As a business ghost blogger for hire, I take an interest, not only in the work of colleagues in that small but growing profession, but also in the doings of “ghosts” in other fields. Take country music, for example (being a square dancer these many years has bred in me a love for country tunes). The relative importance of lyrics versus melodies in songs of any type can be debated, but you’ll have to admit that, with country songs, storytelling and “plays on words” constitute a big part of almost all the best-loved country songs’ special appeal.
Leafing through Southwest Airlines’ Spirit magazine on a recent trip, I came upon an entire feature story about Nashville, Tennessee country music stars and the songs that made them famous. Writer Elaine Glusac comments, “The truth in this town and a secret to most music fans is that songwriters, not performers, are largely responsible for those storytelling songs about love, Grandma, whiskey, and divorce.” Unlike on the coasts, where soloists write their own material, she explains, “in Nashville it’s the writers who feed the stars”.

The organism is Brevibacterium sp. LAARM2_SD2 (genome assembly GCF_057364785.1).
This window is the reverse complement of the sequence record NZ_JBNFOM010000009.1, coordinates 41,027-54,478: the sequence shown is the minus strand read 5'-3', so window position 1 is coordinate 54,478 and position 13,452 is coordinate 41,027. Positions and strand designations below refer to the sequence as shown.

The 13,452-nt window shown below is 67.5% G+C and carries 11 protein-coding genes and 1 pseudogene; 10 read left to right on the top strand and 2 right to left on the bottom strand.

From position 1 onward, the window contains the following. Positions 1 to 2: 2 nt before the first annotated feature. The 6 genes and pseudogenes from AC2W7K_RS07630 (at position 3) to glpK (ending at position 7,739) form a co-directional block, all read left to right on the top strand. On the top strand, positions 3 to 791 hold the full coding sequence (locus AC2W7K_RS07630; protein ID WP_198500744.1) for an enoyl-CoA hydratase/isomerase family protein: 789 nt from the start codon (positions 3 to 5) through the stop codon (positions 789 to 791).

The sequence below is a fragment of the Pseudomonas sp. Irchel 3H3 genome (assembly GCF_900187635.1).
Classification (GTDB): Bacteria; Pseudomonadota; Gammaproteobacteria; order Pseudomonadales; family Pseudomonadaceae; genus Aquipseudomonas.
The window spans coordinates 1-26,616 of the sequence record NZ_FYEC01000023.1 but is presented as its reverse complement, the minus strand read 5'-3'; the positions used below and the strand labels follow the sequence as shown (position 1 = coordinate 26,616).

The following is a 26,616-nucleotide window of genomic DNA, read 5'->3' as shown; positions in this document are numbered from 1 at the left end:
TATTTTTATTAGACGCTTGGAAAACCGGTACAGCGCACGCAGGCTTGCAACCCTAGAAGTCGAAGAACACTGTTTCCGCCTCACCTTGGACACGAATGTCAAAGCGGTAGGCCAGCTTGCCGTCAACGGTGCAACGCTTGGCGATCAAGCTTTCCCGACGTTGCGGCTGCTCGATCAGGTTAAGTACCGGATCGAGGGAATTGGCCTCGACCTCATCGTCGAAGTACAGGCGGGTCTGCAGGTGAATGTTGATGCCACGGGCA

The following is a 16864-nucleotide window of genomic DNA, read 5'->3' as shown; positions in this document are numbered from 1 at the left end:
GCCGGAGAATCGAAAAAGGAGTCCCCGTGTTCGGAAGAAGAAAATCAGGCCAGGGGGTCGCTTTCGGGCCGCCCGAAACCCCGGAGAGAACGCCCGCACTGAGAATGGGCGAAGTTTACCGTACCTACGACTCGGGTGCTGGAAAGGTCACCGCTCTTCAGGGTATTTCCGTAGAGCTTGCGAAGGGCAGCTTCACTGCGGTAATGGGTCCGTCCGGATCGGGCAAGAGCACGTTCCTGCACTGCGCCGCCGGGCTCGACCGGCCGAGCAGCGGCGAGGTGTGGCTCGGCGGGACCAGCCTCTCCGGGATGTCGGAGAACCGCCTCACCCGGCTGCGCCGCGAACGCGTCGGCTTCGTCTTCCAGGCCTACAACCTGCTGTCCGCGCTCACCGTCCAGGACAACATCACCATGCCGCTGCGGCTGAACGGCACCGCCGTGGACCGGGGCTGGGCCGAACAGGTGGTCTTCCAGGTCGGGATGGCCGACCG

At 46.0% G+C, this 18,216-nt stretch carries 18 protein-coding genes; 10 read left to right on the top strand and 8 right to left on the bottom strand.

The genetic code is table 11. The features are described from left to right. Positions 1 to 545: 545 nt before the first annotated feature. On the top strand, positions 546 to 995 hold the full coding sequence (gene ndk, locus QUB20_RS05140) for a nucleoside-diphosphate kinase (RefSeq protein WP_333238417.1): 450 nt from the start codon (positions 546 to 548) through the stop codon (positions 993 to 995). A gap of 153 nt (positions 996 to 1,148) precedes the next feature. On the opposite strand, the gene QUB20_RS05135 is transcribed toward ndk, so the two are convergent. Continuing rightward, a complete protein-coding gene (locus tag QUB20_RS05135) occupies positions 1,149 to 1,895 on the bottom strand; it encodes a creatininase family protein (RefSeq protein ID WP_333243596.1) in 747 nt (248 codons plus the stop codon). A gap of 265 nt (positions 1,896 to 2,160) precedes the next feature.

Writing, adds Glusac, is generally acknowledged to be an individual sport. But, in Nashville’s culture, they work as a team. “It’s called co-writing”, she explains. Now, isn’t that exactly true, I thought, about the way in which a business uses a ghost writer to bring its message and tell its story to as many customers and clients as possible using the power of the Internet? When I think about it, it’s uncanny how similar a good blog is to a good song. The best country songs, explains the Spirit article, are short and powerful. “When you’ve got so few words to deliver the emotional punch, each word must be laden with meaning.” Ditto and then some for blogs!
For those who can’t get to Nashville to hear lyrics sung to steel guitars, more than two thousand U.S. radio stations bring country music to 56 million listeners per week. The amazing thing is, the World Wide Web can put your business in touch with an audience even bigger than that. You gotta know when to blog ’em, is all!